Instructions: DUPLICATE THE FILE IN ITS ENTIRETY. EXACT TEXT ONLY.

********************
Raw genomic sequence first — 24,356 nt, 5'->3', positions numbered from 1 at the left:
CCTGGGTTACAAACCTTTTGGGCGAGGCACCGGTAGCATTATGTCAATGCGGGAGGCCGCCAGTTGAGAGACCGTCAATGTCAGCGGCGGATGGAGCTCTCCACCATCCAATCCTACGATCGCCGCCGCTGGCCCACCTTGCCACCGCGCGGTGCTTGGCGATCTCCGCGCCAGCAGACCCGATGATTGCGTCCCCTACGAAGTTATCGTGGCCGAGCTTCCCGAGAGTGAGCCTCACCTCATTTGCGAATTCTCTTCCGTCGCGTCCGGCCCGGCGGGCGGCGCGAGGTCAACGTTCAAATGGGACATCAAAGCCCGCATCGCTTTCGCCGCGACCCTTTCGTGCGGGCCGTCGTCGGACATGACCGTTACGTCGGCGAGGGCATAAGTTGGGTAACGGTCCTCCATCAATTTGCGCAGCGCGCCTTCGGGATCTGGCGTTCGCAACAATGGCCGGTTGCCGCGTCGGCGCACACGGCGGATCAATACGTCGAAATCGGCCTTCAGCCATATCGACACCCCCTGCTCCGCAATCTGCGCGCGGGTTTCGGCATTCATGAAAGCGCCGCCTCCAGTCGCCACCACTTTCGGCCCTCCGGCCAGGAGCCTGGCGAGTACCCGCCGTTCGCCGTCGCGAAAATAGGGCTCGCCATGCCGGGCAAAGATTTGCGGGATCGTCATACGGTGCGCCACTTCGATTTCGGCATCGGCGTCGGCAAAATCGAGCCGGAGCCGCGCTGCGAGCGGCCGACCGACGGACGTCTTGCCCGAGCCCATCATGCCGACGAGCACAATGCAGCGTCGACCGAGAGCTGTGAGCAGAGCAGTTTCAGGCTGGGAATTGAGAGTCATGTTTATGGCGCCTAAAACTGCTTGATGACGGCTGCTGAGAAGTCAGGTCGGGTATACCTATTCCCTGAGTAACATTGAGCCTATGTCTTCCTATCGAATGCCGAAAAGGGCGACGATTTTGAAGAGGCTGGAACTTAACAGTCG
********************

Raw genomic sequence first — 24,356 nt, 5'->3', positions numbered from 1 at the left:
CCTGGGTTACAAACCTTTTGGGCGAGGCACCGGTAGCATTATGTCAATGCGGGAGGCCGCCAGTTGAGAGACCGTCAATGTCAGCGGCGGATGGAGCTCTCCACCATCCAATCCTACGATCGCCGCCGCTGGCCCACCTTGCCACCGCGCGGTGCTTGGCGATCTCCGCGCCAGCAGACCCGATGATTGCGTCCCCTACGAAGTTATCGTGGCCGAGCTTCCCGAGAGTGAGCCTCACCTCATTTGCGAATTCTCTTCCGTCGCGTCCGGCCCGGCGGGCGGCGCGAGGTCAACGTTCAAATGGGACATCAAAGCCCGCATCGCTTTCGCCGCGACCCTTTCGTGCGGGCCGTCGTCGGACATGACCGTTACGTCGGCGAGGGCATAAGTTGGGTAACGGTCCTCCATCAATTTGCGCAGCGCGCCTTCGGGATCTGGCGTTCGCAACAATGGCCGGTTGCCGCGTCGGCGCACACGGCGGATCAATACGTCGAAATCGGCCTTCAGCCATATCGACACCCCCTGCTCCGCAATCTGCGCGCGGGTTTCGGCATTCATGAAAGCGCCGCCTCCAGTCGCCACCACTTTCGGCCCTCCGGCCAGGAGCCTGGCGAGTACCCGCCGTTCGCCGTCGCGAAAATAGGGCTCGCCATGCCGGGCAAAGATTTGCGGGATCGTCATACGGTGCGCCACTTCGATTTCGGCATCGGCGTCGGCAAAATCGAGCCGGAGCCGCGCTGCGAGCGGCCGACCGACGGACGTCTTGCCCGAGCCCATCATGCCGACGAGCACAATGCAGCGTCGACCGAGAGCTGTGAGCAGAGCAGTTTCAGGCTGGGAATTGAGAGTCATGTTTATGGCGCCTAAAACTGCTTGATGACGGCTGCTGAGAAGTCAGGTCGGGTATACCTATTCCCTGAGTAACATTGAGCCTATGTCTTCCTATCGAATGCCGAAAAGGGCGACGATTTTGAAGAGGCTGGAACTTAACAGTCG